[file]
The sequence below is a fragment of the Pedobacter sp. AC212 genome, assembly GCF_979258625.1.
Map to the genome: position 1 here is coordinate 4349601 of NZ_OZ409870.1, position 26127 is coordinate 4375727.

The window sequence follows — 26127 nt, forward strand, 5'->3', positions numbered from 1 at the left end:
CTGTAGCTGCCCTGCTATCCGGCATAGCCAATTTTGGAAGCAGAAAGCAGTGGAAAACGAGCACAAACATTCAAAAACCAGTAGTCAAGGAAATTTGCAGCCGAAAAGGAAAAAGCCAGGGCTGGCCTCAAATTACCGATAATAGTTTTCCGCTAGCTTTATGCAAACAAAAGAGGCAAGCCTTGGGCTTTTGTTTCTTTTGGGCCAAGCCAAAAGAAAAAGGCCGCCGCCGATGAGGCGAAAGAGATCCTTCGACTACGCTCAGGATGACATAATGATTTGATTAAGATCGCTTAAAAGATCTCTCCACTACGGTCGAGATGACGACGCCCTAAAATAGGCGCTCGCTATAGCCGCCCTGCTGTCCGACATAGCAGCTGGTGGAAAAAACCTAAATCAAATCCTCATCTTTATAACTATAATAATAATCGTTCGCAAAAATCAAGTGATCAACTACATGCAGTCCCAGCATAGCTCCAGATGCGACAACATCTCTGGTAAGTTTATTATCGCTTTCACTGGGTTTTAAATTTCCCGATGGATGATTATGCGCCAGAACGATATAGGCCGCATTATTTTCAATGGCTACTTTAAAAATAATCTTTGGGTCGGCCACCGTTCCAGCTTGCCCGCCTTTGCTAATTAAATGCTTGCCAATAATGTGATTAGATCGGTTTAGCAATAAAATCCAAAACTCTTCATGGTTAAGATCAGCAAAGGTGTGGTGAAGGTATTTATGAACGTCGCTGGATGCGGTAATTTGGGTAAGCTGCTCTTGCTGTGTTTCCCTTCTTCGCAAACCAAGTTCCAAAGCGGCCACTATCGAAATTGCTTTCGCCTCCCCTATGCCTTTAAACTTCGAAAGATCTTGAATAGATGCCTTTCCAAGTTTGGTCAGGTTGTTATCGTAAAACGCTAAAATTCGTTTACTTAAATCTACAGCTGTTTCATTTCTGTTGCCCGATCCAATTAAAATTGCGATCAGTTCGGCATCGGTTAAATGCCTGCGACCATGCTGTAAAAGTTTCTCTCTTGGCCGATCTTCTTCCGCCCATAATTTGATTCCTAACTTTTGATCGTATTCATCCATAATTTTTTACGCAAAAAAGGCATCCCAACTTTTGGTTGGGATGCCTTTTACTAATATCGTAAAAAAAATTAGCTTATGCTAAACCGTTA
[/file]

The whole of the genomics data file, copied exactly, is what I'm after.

The sequence below is a fragment of the Pedobacter sp. AC212 genome, assembly GCF_979258625.1.
Map to the genome: position 1 here is coordinate 4349601 of NZ_OZ409870.1, position 26127 is coordinate 4375727.

The window sequence follows — 26127 nt, forward strand, 5'->3', positions numbered from 1 at the left end:
CTGTAGCTGCCCTGCTATCCGGCATAGCCAATTTTGGAAGCAGAAAGCAGTGGAAAACGAGCACAAACATTCAAAAACCAGTAGTCAAGGAAATTTGCAGCCGAAAAGGAAAAAGCCAGGGCTGGCCTCAAATTACCGATAATAGTTTTCCGCTAGCTTTATGCAAACAAAAGAGGCAAGCCTTGGGCTTTTGTTTCTTTTGGGCCAAGCCAAAAGAAAAAGGCCGCCGCCGATGAGGCGAAAGAGATCCTTCGACTACGCTCAGGATGACATAATGATTTGATTAAGATCGCTTAAAAGATCTCTCCACTACGGTCGAGATGACGACGCCCTAAAATAGGCGCTCGCTATAGCCGCCCTGCTGTCCGACATAGCAGCTGGTGGAAAAAACCTAAATCAAATCCTCATCTTTATAACTATAATAATAATCGTTCGCAAAAATCAAGTGATCAACTACATGCAGTCCCAGCATAGCTCCAGATGCGACAACATCTCTGGTAAGTTTATTATCGCTTTCACTGGGTTTTAAATTTCCCGATGGATGATTATGCGCCAGAACGATATAGGCCGCATTATTTTCAATGGCTACTTTAAAAATAATCTTTGGGTCGGCCACCGTTCCAGCTTGCCCGCCTTTGCTAATTAAATGCTTGCCAATAATGTGATTAGATCGGTTTAGCAATAAAATCCAAAACTCTTCATGGTTAAGATCAGCAAAGGTGTGGTGAAGGTATTTATGAACGTCGCTGGATGCGGTAATTTGGGTAAGCTGCTCTTGCTGTGTTTCCCTTCTTCGCAAACCAAGTTCCAAAGCGGCCACTATCGAAATTGCTTTCGCCTCCCCTATGCCTTTAAACTTCGAAAGATCTTGAATAGATGCCTTTCCAAGTTTGGTCAGGTTGTTATCGTAAAACGCTAAAATTCGTTTACTTAAATCTACAGCTGTTTCATTTCTGTTGCCCGATCCAATTAAAATTGCGATCAGTTCGGCATCGGTTAAATGCCTGCGACCATGCTGTAAAAGTTTCTCTCTTGGCCGATCTTCTTCCGCCCATAATTTGATTCCTAACTTTTGATCGTATTCATCCATAATTTTTTACGCAAAAAAGGCATCCCAACTTTTGGTTGGGATGCCTTTTACTAATATCGTAAAAAAAATTAGCTTATGCTAAACCGTTA